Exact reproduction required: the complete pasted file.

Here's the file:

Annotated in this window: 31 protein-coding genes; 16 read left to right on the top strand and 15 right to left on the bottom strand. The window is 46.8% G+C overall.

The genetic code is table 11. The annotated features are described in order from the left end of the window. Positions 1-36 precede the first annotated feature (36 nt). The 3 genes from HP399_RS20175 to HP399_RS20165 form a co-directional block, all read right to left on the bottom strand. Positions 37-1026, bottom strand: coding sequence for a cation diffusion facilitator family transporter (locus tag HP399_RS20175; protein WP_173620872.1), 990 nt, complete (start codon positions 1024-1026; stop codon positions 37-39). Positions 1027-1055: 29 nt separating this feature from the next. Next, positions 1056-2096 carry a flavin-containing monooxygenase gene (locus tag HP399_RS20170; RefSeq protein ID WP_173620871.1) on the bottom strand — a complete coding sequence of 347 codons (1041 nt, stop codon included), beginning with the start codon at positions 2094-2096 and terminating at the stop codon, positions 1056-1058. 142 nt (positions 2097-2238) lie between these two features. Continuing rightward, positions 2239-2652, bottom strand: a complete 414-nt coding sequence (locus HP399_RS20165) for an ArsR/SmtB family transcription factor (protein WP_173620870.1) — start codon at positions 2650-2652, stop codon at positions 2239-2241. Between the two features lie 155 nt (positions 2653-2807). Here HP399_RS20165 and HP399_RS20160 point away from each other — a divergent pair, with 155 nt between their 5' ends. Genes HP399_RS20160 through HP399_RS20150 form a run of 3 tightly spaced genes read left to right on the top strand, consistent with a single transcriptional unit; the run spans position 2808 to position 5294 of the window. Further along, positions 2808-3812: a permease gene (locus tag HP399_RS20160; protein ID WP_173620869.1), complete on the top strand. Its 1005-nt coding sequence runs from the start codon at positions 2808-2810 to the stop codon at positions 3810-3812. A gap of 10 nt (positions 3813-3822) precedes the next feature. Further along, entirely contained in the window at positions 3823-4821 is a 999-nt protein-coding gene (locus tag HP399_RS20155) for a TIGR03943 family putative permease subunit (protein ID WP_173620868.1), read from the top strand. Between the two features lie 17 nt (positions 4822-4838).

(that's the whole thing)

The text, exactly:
Annotated in this window: 31 protein-coding genes; 16 read left to right on the top strand and 15 right to left on the bottom strand. The window is 46.8% G+C overall.

The genetic code is table 11. The annotated features are described in order from the left end of the window. Positions 1-36 precede the first annotated feature (36 nt). The 3 genes from HP399_RS20175 to HP399_RS20165 form a co-directional block, all read right to left on the bottom strand. Positions 37-1026, bottom strand: coding sequence for a cation diffusion facilitator family transporter (locus tag HP399_RS20175; protein WP_173620872.1), 990 nt, complete (start codon positions 1024-1026; stop codon positions 37-39). Positions 1027-1055: 29 nt separating this feature from the next. Next, positions 1056-2096 carry a flavin-containing monooxygenase gene (locus tag HP399_RS20170; RefSeq protein ID WP_173620871.1) on the bottom strand — a complete coding sequence of 347 codons (1041 nt, stop codon included), beginning with the start codon at positions 2094-2096 and terminating at the stop codon, positions 1056-1058. 142 nt (positions 2097-2238) lie between these two features. Continuing rightward, positions 2239-2652, bottom strand: a complete 414-nt coding sequence (locus HP399_RS20165) for an ArsR/SmtB family transcription factor (protein WP_173620870.1) — start codon at positions 2650-2652, stop codon at positions 2239-2241. Between the two features lie 155 nt (positions 2653-2807). Here HP399_RS20165 and HP399_RS20160 point away from each other — a divergent pair, with 155 nt between their 5' ends. Genes HP399_RS20160 through HP399_RS20150 form a run of 3 tightly spaced genes read left to right on the top strand, consistent with a single transcriptional unit; the run spans position 2808 to position 5294 of the window. Further along, positions 2808-3812: a permease gene (locus tag HP399_RS20160; protein ID WP_173620869.1), complete on the top strand. Its 1005-nt coding sequence runs from the start codon at positions 2808-2810 to the stop codon at positions 3810-3812. A gap of 10 nt (positions 3813-3822) precedes the next feature. Further along, entirely contained in the window at positions 3823-4821 is a 999-nt protein-coding gene (locus tag HP399_RS20155) for a TIGR03943 family putative permease subunit (protein ID WP_173620868.1), read from the top strand. Between the two features lie 17 nt (positions 4822-4838).